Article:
Even under normal circumstances, choosing who to work with for a school project is stressful. That stress is only compounded for students like Emanuel who need to also decide if they feel comfortable disclosing their disability to their peers when explaining that they may need extra time or other considerations.

According to a 2019 Journal of Business and Psychology study, when applying for jobs, people may conceal their disability from a potential employer because it may decrease the likelihood of them getting the job due to negative stereotypes about disability. 

In a university setting, it can be assumed that this would translate into the likelihood of getting chosen for a group project. The study also mentioned that people react to late disclosures negatively.

If a student doesn’t feel comfortable advocating for themselves, or giving specific details to their group members, this can create a really uncomfortable position for students with disabilities, says Emanuel.

Emanuel thinks that online classes may help in some ways—if a student with a disability is absent from class for medical reasons, it won’t be as obvious with virtual learning and they‘ll have more freedom in choosing whether or not to disclose it. 

According to the 2019 Journal of Business and Psychology study, a person’s decision to disclose their disability is deeply personal, and is difficult to do when disability is stigmatized.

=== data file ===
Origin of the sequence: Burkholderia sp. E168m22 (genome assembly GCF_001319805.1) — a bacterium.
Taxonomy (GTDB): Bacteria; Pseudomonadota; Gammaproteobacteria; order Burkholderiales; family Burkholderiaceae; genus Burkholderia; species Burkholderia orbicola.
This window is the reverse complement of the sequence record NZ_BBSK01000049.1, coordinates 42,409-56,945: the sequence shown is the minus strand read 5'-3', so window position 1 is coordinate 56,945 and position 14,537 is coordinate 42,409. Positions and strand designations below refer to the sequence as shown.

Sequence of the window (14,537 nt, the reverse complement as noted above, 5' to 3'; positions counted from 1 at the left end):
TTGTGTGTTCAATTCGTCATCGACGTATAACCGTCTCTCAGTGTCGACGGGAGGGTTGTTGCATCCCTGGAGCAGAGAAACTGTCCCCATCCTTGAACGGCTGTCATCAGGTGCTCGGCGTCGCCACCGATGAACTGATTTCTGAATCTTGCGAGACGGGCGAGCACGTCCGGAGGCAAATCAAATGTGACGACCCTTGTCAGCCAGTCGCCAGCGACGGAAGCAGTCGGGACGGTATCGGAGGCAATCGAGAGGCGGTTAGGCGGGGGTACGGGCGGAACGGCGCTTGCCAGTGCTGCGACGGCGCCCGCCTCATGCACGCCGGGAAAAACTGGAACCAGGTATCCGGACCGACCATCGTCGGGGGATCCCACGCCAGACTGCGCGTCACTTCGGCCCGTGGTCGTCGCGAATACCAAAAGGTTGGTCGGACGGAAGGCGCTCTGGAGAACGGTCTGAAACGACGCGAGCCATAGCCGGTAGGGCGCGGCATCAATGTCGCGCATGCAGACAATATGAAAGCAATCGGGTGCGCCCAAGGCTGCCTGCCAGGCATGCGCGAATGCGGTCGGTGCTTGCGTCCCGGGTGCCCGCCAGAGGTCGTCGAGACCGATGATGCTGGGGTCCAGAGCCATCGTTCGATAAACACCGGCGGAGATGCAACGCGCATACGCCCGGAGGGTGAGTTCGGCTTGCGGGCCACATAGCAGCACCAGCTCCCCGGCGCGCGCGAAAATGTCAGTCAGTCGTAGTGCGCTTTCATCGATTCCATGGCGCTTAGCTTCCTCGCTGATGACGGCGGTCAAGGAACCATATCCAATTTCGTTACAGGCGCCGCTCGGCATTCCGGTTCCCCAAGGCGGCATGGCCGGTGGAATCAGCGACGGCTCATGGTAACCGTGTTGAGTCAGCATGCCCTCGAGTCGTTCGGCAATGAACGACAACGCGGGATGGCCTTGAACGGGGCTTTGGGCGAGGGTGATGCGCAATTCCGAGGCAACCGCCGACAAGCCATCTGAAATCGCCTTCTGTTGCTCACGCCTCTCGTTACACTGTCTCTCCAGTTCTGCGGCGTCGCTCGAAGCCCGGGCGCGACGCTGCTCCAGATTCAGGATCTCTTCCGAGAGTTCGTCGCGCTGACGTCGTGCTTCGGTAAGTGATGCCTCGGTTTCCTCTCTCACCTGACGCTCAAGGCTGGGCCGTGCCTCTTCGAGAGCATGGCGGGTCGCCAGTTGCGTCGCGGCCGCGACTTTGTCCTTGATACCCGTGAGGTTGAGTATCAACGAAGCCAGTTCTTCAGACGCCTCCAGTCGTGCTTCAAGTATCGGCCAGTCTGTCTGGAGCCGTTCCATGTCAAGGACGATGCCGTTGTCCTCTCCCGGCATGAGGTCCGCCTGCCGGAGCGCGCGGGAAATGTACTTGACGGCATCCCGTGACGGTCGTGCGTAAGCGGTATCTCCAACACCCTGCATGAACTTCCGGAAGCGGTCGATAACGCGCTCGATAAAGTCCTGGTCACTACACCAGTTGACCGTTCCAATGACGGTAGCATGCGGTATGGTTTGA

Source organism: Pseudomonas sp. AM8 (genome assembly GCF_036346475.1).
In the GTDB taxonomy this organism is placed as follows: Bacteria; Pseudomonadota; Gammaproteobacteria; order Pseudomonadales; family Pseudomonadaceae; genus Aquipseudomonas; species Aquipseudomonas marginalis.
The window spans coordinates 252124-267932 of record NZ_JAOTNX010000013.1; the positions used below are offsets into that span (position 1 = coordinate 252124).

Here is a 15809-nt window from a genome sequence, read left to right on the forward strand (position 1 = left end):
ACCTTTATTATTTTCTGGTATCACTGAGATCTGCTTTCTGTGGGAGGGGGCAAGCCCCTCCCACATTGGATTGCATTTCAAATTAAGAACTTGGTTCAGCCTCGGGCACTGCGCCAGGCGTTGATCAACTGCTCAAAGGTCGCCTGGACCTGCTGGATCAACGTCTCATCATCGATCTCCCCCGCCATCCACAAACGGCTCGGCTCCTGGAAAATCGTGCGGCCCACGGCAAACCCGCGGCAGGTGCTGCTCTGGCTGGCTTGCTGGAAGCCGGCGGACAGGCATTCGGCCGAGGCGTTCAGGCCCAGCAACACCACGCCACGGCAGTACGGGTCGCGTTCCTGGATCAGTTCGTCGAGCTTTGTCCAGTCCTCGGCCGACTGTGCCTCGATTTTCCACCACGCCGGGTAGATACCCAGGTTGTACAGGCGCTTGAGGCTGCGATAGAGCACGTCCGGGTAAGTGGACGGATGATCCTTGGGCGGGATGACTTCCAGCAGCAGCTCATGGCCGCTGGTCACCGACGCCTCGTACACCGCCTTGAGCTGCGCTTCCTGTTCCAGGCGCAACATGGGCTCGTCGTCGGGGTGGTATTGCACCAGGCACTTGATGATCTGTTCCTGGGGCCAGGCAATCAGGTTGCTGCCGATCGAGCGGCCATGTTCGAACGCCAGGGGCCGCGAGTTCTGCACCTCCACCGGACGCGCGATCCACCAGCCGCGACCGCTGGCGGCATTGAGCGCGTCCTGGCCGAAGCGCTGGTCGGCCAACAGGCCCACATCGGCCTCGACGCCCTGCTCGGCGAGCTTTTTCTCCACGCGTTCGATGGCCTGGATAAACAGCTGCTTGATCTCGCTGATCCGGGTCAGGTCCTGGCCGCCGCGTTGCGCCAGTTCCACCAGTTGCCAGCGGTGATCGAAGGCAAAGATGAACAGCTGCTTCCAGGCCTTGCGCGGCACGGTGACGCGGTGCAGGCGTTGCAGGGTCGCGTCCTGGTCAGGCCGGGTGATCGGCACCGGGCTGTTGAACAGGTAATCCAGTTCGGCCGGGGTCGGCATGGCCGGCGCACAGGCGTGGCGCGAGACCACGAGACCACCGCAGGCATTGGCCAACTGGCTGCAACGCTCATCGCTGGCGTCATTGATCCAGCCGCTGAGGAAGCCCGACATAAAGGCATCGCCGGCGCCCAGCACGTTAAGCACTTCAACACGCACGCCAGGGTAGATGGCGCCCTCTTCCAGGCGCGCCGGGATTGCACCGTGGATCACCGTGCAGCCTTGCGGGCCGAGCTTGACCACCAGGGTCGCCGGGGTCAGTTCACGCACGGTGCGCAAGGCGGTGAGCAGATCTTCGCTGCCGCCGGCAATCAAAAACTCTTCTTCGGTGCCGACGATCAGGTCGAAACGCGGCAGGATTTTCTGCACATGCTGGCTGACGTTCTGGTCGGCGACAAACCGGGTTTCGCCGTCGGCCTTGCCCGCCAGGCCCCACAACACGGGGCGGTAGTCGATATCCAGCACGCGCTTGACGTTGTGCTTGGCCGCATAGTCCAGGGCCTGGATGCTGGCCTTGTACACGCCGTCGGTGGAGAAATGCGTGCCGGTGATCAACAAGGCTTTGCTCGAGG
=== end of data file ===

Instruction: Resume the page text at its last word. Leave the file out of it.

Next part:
However, she worries that regardless, students will be losing the value that comes from face-to-face interaction and socialization with others. “You don’t necessarily have people who are forced to question their assumptions or stereotypes.”

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ith working from home, there is “this sort of discourse that people are inundated with emails, people are inundated with having to be online so much,” Vorstermans says. But when students like Shapiro don’t receive confirmations of accomodations, it adds another layer of strain.

Three weeks into classes, Shapiro has still not been able to select a notetaker in any of his classes. Without a notetaker, he believes his grades will drop and that the opportunity for an internship will be out of his reach.

“This [is an] added anxiety and stress on students with disabilities. There’s already the anxiety of studying online,” Vorstermans says. But on top of that, students with accomodations still have to worry about ableist systems.

Whenever he finds himself struggling in his classes, he opens a new browser window on his computer and logs in to RU Noted portal, hoping that a notetaker becomes available, that someone has finally uploaded the notes and that maybe his grades won’t drop this semester. Every time, without fail, the words “notetaker not assigned” glare back at him from the computer screen.

Without the safety net of a notetaker, Shapiro feels lost about the rest of term. With his accomodations falling through, he’s not sure what the term is going to look like. If this semester was a race, Shapiro has been left in the dust at the starting line as his classmates run laps around him, he says. 

“There’s not much I can do about it…right now the feeling is that I’m lost and it’s kind of hopeless.”

*With files from Dhriti Gupta